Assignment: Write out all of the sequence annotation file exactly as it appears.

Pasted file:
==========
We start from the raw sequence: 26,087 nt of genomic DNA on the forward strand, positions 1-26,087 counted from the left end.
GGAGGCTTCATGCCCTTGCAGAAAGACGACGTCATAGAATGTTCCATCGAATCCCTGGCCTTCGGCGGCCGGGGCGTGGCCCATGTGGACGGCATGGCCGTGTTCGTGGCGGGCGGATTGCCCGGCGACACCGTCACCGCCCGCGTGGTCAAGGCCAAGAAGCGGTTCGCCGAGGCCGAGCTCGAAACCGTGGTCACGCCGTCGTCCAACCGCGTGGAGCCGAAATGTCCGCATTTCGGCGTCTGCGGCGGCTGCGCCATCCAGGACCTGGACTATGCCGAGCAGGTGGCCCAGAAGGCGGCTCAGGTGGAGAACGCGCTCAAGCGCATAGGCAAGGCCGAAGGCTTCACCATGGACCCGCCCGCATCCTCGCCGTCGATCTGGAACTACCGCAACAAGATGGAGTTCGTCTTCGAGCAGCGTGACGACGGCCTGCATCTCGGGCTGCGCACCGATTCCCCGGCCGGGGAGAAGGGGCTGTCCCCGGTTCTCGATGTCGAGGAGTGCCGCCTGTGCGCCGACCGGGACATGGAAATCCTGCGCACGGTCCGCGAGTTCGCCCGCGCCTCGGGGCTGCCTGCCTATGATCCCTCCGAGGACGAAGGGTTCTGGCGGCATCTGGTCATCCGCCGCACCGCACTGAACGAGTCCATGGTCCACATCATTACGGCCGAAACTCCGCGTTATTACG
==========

We start from the raw sequence: 26,087 nt of genomic DNA on the forward strand, positions 1-26,087 counted from the left end.
GGAGGCTTCATGCCCTTGCAGAAAGACGACGTCATAGAATGTTCCATCGAATCCCTGGCCTTCGGCGGCCGGGGCGTGGCCCATGTGGACGGCATGGCCGTGTTCGTGGCGGGCGGATTGCCCGGCGACACCGTCACCGCCCGCGTGGTCAAGGCCAAGAAGCGGTTCGCCGAGGCCGAGCTCGAAACCGTGGTCACGCCGTCGTCCAACCGCGTGGAGCCGAAATGTCCGCATTTCGGCGTCTGCGGCGGCTGCGCCATCCAGGACCTGGACTATGCCGAGCAGGTGGCCCAGAAGGCGGCTCAGGTGGAGAACGCGCTCAAGCGCATAGGCAAGGCCGAAGGCTTCACCATGGACCCGCCCGCATCCTCGCCGTCGATCTGGAACTACCGCAACAAGATGGAGTTCGTCTTCGAGCAGCGTGACGACGGCCTGCATCTCGGGCTGCGCACCGATTCCCCGGCCGGGGAGAAGGGGCTGTCCCCGGTTCTCGATGTCGAGGAGTGCCGCCTGTGCGCCGACCGGGACATGGAAATCCTGCGCACGGTCCGCGAGTTCGCCCGCGCCTCGGGGCTGCCTGCCTATGATCCCTCCGAGGACGAAGGGTTCTGGCGGCATCTGGTCATCCGCCGCACCGCACTGAACGAGTCCATGGTCCACATCATTACGGCCGAAACTCCGCGTTATTACG